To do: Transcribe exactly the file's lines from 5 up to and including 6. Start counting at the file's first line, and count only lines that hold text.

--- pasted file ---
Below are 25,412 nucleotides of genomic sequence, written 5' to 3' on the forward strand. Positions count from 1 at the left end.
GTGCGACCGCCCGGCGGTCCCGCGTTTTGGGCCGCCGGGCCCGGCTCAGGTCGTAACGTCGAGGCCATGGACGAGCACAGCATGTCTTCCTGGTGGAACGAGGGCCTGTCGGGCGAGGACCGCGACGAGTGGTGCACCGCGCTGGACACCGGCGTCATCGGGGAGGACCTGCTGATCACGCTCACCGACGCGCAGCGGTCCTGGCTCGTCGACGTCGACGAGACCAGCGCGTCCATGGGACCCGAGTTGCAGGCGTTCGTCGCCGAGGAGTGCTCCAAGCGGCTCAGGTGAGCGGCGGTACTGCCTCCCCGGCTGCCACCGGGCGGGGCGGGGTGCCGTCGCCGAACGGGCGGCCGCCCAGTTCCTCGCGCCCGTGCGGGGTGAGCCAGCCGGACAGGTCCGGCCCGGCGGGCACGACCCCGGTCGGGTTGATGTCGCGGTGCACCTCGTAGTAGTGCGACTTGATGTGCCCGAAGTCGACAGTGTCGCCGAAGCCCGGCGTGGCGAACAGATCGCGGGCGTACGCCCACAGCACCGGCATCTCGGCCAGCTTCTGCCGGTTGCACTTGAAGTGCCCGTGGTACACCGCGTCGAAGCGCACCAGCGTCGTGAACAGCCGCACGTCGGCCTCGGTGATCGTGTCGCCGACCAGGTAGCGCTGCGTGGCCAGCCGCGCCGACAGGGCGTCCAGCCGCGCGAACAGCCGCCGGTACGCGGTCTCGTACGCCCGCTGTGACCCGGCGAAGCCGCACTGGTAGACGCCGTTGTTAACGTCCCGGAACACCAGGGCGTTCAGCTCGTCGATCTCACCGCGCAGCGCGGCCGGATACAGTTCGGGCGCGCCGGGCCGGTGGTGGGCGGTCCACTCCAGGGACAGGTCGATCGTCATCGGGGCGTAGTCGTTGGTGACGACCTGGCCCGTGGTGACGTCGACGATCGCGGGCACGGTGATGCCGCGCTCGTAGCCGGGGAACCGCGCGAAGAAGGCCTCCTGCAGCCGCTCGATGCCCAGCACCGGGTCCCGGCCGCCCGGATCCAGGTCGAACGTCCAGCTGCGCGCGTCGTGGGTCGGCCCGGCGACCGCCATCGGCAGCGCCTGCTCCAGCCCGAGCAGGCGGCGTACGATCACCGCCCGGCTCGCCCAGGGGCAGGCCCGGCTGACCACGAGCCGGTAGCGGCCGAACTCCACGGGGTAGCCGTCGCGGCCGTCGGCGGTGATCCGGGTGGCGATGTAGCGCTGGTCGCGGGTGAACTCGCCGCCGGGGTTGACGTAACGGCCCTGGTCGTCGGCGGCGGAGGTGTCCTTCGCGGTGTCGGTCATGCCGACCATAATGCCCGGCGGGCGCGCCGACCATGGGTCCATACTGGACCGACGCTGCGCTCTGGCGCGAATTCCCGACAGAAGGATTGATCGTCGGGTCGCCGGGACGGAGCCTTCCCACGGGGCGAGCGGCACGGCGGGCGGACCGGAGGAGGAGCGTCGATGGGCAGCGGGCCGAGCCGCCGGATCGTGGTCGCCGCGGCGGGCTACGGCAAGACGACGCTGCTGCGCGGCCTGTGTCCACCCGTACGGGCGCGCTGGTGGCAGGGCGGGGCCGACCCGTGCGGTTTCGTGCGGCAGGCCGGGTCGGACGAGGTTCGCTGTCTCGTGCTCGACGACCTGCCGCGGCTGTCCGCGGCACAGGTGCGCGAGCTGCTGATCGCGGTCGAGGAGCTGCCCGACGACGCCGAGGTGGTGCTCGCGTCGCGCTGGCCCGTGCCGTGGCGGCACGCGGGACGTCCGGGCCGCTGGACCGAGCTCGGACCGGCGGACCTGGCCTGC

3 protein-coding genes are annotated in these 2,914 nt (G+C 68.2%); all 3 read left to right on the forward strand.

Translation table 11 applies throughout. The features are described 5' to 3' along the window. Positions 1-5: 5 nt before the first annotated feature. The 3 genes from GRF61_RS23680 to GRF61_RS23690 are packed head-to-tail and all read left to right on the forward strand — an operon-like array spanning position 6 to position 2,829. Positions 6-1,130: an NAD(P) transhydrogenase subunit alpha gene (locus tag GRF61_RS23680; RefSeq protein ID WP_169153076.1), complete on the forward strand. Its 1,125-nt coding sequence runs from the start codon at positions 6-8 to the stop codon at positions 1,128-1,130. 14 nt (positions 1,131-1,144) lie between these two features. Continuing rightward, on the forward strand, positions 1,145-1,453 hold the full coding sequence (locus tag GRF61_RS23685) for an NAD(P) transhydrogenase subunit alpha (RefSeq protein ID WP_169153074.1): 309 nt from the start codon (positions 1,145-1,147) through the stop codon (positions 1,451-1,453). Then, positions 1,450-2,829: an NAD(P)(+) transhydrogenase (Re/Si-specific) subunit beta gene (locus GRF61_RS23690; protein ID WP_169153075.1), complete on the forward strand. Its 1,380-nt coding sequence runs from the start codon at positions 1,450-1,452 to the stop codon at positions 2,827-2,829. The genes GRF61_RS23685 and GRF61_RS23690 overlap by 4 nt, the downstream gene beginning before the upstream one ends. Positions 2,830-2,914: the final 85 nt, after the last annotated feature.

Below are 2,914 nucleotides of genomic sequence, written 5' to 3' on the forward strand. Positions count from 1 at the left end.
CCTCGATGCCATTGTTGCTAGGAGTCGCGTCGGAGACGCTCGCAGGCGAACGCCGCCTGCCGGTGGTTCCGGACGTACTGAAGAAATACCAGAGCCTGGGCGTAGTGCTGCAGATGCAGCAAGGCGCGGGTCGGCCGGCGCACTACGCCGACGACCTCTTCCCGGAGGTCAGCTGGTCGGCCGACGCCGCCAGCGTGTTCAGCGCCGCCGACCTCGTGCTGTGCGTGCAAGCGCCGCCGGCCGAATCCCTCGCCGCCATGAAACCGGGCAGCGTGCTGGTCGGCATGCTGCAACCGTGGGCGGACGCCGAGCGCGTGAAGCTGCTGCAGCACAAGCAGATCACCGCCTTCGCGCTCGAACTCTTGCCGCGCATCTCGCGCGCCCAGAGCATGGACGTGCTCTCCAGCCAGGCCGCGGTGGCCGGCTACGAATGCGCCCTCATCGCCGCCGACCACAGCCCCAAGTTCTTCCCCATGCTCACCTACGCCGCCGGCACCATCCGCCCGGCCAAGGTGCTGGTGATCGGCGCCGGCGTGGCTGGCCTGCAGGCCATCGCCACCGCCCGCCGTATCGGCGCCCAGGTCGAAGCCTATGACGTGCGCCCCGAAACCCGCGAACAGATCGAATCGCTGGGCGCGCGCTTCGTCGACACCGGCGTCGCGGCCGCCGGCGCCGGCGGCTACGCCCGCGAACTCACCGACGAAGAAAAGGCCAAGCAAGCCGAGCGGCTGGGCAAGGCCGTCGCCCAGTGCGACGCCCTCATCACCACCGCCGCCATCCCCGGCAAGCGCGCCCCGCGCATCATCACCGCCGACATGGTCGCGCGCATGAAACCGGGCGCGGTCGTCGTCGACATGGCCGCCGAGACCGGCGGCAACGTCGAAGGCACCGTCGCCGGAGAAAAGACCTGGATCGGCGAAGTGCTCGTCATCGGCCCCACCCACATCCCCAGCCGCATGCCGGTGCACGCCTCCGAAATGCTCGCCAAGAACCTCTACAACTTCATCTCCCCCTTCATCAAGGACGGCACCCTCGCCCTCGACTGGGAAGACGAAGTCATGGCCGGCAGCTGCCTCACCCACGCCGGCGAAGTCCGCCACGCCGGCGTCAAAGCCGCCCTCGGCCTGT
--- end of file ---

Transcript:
Below are 2,914 nucleotides of genomic sequence, written 5' to 3' on the forward strand. Positions count from 1 at the left end.
CCTCGATGCCATTGTTGCTAGGAGTCGCGTCGGAGACGCTCGCAGGCGAACGCCGCCTGCCGGTGGTTCCGGACGTACTGAAGAAATACCAGAGCCTGGGCGTAGTGCTGCAGATGCAGCAAGGCGCGGGTCGGCCGGCGCACTACGCCGACGACCTCTTCCCGGAGGTCAGCTGGTCGGCCGACGCCGCCAGCGTGTTCAGCGCCGCCGACCTCGTGCTGTGCGTGCAAGCGCCGCCGGCCGAATCCCTCGCCGCCATGAAACCGGGCAGCGTGCTGGTCGGCATGCTGCAACCGTGGGCGGACGCCGAGCGCGTGAAGCTGCTGCAGCACAAGCAGATCACCGCCTTCGCGCTCGAACTCTTGCCGCGCATCTCGCGCGCCCAGAGCATGGACGTGCTCTCCAGCCAGGCCGCGGTGGCCGGCTACGAATGCGCCCTCATCGCCGCCGACCACAGCCCCAAGTTCTTCCCCATGCTCACCTACGCCGCCGGCACCATCCGCCCGGCCAAGGTGCTGGTGATCGGCGCCGGCGTGGCTGGCCTGCAGGCCATCGCCACCGCCCGCCGTATCGGCGCCCAGGTCGAAGCCTATGACGTGCGCCCCGAAACCCGCGAACAGATCGAATCGCTGGGCGCGCGCTTCGTCGACACCGGCGTCGCGGCCGCCGGCGCCGGCGGCTACGCCCGCGAACTCACCGACGAAGAAAAGGCCAAGCAAGCCGAGCGGCTGGGCAAGGCCGTCGCCCAGTGCGACGCCCTCATCACCACCGCCGCCATCCCCGGCAAGCGCGCCCCGCGCATCATCACCGCCGACATGGTCGCGCGCATGAAACCGGGCGCGGTCGTCGTCGACATGGCCGCCGAGACCGGCGGCAACGTCGAAGGCACCGTCGCCGGAGAAAAGACCTGGATCGGCGAAGTGCTCGTCATCGGCCCCACCCACATCCCCAGCCGCATGCCGGTGCACGCCTCCGAAATGCTCGCCAAGAACCTCTACAACTTCATCTCCCCCTTCATCAAGGACGGCACCCTCGCCCTCGACTGGGAAGACGAAGTCATGGCCGGCAGCTGCCTCACCCACGCCGGCGAAGTCCGCCACGCCGGCGTCAAAGCCGCCCTCGGCCTGT